Gazette Archive 8/13/00
Tool Review: Rockler Concealed Hinge
JIG IT System
Product: The product reviewed was Rockler's Multi-tool Rail JIG IT (Product #31126, $59.99), referred to below as the MTRJI and described in Rockler's current catalog as for drilling multiple cup holes on a door with a single set-up. It minimizes set-up time and eliminates hinge space variations from door to door.
Summary: This is a helpful new system for speeding the accurate installation and uniform positioning of European style concealed hinges on frameless and face frame cabinet doors. A few shortcomings hamper convenience but are generally easy to work around.
Ancillary items supplied by Rockler were one Mounting Plate JIG IT "A" template (#31350, $9.99) and one Stern brand 35mm carbide hinge cup bit (#10117, $27.99), plus two pair of very nifty Blum 100 Snap Closing Half Overlay Clip-on Hinges (#11209, $8.49/pr.). While not the subject of this review, each of these items performed it's intended task well when used in conjunction with the MTRJI.
Expectations: Entering this review, my expectations were for a cost effective, easy-to-use system to simplify the task of installing concealed hinges in doors and cabinets, improve accuracy and consistency, reduce the potential for error, and boost efficiency on repetitive jobs.
Packaging: Packaging excesses can bring a chuckle, and the MTRJI is no exception. By my count, the MTRJI came packaged in no less than twelve plastic bags (excluding those for the drill bit, Mounting Plate JIG IT, and hinges), with the 30" tool rail taped to the largest. Presumably this is for the convenience of our friends at Rockler, which also sells several of the kit's components on an unbundled basis. It isn't very convenient for the user, who must mix and match the parts in order to assemble the jig. But if it helps to keep the cost down, then I suppose its worth the small nuisance factor.
Components: The cool blue aluminum tool rail, steel jig plates, wooden handles, and sturdy plastic drill bit housing are precisely manufactured and fit together firmly without slop. Together with the positive grip of the included De-Sta-Co clamps, they positioned and held the hinge cup bit exactly where needed for proper boring without deflection (see Photo 3). Note: The maximum reach of the De-Sta-Co hold-down clamps limits their use to cabinet doors with edge profiles extending in no greater than 7/8" from the doors edge.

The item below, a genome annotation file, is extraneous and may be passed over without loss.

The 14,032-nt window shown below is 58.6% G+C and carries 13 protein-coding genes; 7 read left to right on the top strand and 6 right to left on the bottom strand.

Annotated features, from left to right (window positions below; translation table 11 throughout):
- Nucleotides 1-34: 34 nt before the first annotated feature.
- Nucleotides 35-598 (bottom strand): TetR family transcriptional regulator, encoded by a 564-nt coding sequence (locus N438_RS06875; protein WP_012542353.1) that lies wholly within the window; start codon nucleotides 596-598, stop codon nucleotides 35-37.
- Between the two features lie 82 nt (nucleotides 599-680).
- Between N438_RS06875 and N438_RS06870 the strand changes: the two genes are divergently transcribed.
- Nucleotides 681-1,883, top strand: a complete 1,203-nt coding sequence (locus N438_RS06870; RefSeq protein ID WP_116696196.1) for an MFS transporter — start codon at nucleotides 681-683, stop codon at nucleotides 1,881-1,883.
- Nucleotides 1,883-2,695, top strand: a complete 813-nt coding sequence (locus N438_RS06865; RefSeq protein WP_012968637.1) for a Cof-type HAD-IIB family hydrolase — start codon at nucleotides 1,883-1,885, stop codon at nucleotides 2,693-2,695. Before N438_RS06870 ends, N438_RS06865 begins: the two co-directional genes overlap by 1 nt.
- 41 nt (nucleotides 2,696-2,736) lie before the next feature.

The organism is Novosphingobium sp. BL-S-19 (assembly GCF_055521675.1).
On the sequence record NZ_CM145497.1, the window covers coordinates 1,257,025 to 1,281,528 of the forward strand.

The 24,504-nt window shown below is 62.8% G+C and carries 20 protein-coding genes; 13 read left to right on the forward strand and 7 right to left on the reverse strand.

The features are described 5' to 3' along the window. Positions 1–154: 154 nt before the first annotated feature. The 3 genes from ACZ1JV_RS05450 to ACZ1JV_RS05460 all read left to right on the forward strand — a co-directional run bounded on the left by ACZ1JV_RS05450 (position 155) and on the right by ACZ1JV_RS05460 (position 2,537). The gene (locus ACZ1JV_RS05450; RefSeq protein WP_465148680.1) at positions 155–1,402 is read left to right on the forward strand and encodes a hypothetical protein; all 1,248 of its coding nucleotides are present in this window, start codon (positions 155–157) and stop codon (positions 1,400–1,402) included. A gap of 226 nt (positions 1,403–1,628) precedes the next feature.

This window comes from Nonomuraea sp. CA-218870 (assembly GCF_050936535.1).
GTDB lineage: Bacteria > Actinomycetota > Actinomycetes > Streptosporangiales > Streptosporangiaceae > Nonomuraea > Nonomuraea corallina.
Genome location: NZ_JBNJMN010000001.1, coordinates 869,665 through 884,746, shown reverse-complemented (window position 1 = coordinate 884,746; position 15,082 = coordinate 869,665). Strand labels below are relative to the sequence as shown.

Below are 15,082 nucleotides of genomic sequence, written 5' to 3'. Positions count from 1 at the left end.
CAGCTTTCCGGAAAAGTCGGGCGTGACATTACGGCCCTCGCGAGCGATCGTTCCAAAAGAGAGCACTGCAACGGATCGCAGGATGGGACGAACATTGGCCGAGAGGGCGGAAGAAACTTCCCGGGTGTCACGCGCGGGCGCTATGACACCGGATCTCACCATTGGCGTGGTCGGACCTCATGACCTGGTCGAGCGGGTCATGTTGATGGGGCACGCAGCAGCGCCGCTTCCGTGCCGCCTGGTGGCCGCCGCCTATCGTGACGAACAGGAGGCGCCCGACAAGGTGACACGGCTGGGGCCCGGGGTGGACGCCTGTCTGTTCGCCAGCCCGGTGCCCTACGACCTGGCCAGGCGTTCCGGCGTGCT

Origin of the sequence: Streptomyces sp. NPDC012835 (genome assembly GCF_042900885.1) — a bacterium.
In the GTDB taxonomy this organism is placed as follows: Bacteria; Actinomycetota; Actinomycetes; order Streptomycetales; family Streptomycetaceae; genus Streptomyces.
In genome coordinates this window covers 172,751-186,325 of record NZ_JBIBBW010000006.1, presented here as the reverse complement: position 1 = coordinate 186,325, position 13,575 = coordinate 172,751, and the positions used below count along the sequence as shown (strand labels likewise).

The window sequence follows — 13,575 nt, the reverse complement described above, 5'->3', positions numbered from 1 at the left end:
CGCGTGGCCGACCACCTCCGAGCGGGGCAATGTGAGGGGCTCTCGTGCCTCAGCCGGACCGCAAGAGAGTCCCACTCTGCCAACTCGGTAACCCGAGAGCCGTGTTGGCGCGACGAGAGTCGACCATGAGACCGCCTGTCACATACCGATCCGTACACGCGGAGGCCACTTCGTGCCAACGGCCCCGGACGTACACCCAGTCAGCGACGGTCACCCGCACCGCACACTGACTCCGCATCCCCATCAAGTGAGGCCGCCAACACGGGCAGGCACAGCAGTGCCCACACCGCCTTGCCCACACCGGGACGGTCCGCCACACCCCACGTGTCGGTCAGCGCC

The handles used to attach the jig plates to the tool rail were made of poplar instead of the (denser) red oak used for the stop block and shown on the package label. This wouldn't matter if the jig plates were to remain attached to the handles, but in fact they must be unscrewed and repositioned on the handles every time the jig is switched between frameless and face-frame applications. Since precise positioning is the point of this jig, I'd like to see screws larger than #6 or handles denser than poplar. For some reason, one of the wooden handles had pilot holes drilled for both frameless and face frame applications but the other was drilled for frameless applications only. Neither handle had pilot holes for mounting the De-Sta-Co hold-down clamps on the underside.
While the wooden handles fit snugly in the tool rail, the stop block fit loosely, enabling it to rotate nearly 1 degree left and 1 degree right of square. This isn't a big deal, but it seems an unnecessary variable. The 1" long T-bolts supplied with the wooden handles allowed their clamping knobs to be backed off several turns without coming loose, but the bolt supplied with the stop block was shorter, inclining it's clamping knob to fall off when loosened for repositioning. Additionally, while the stop block itself is properly sized for effective use with the hinge cup jig plates, it is undersized for use in positioning Mounting Plate JIG ITs - - allowing only a 1/16" x 1/16" contact area with the workpiece (Note: This use is suggested in the company's catalog but not the product instructions).
Instructions: The instructions for assembly and use of the MTRJI are clear and useful but not comprehensive. What's written is good; what's left out is not too difficult to determine. But it would be nice to see instructions for such operations as (a) using the jig plates centering triangles to mark the corresponding positions of hinge mounting plates, (b) adapting the jig for use with hinges other than 35mm Blums, and (c) using the tiny plastic spacers included in the kit (see below).